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Zombies Ate the Brains of Pride and Prejudice

pride-prejudice-zombies-coverFor months there’s been buzz about the book Pride and Prejudice and Zombies. How unexpected! How au courant! How funny! I snatched up a copy as soon as I saw a sign for it in the window of my closest indie bookstore.

I’m thrilled the original Jane Austen book is in the public domain and that, as such, Seth Grahame-Smith was able to take his liberties with it. Unfortunately, that’s where my happiness with the book ends. Simply put, it’s terrible.

Grahame-Smith really did eat the brains out of this book. He cut much of Austen’s original descriptive prose but left the rest, and by so doing accomplished two things. First, he removed much of the context of the story, and, further, he left the remainder feeling like a stilted anachronism with zombies thrown in. It’s artless and lacks imagination.

If he’d so wanted to cut out the descriptive prose, he should have rewritten the story in his own words. Instead, the old-fashioned language seems choppy, awkward, overly formal, and the zombie bits just seem unsophisticated. Writing-wise, that is. It’s not like I think zombies need to be sophisticated. It’s just that this particular plague of living dead has done “unmentionable” things to the classic tale.

I’m not at all offended by his messing with such a beloved book. The more beloved, the more fabulous such a messing-with could be, I say. Mostly, I’m disappointed because this book is like one, giant, hyper-buzzed missed opportunity. Its success rests on the cleverness of an idea that failed to thrive in the hands of the writer, and on cover art and a fabulous blurb that encompass all the genius of the concept that isn’t fleshed out (heh) within. We’re missing out on something that could have been wildly entertaining. And it’s too bad—now if someone else is inclined to work mash-up magic with this tome (or any other classic, I imagine) they’ll play second fiddle and will seem a copy-cat. We’ve been robbed of greatness that could have extended well beyond the pages of this one book, and that’s the horrific tragedy.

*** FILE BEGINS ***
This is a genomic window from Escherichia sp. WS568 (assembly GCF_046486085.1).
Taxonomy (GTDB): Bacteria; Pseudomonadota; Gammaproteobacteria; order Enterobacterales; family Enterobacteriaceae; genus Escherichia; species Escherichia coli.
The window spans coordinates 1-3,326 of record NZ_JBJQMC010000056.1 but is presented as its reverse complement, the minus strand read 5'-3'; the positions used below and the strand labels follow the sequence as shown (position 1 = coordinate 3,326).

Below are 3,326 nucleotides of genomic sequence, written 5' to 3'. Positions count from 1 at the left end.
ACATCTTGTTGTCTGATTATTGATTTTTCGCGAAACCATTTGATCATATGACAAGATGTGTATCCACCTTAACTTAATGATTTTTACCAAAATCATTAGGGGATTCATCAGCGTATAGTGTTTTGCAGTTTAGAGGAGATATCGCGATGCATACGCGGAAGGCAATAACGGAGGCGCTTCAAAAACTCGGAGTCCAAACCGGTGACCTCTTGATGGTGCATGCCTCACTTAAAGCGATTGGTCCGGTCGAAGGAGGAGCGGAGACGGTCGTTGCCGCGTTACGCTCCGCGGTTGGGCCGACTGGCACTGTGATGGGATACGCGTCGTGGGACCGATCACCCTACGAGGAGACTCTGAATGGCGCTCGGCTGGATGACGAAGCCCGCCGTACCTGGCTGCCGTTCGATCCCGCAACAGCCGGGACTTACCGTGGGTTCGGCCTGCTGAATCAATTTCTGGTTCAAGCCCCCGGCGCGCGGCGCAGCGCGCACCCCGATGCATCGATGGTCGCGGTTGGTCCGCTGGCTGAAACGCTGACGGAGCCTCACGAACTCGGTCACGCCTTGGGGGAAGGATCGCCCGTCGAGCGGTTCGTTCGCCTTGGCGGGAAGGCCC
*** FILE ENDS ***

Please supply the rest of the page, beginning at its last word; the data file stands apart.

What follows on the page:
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smartgrrrl

Here's where you and I differ. It's not that I was offended by someone messing with Austen because in the right hands, at the right time, updates and fiddling can be genius (see: Clueless). But the whole concept struck me as something that should've remained a concept. It was a one-off joke that didn't need to be written out, something that would always have been funnier in theory. Or possibly visually, rather than in text.

Plus I'm just a little tired of the whole zombie thing, or at least the idea that X + Zombies = instant win.

knitgrrl

I'm reading it at the moment and I'm less than impressed, too, which makes me sad because I really WANTED to like it. In the hands of someone like my friend Mike, a book like this could have been genius. But, sigh…no. The cover remains the best part.

Molly

The idea of zombies did little to interest me, but the buzz had piqued my curiosity to the point where I was on the verge of seeking out a copy. But I think you've saved me the trouble…

haley

agree (1)

Man, I loved the concept. It kind of seems a shame that: 1.) a man wrote the mash-up and 2.) he wasn't skilled enough to marry his original writing with the writing of Jane Austen.

Thanks for the review. Here's hoping the movie(s?) are better.

And, we'll always have fan fiction! Or we could write our own and self-publish… right?

Polgara

I was waiting for your review before buying the book. Now I'm sure I won't read it.

Polgara

I was waiting for your review before buying the book. Now I'm sure I won't read it.

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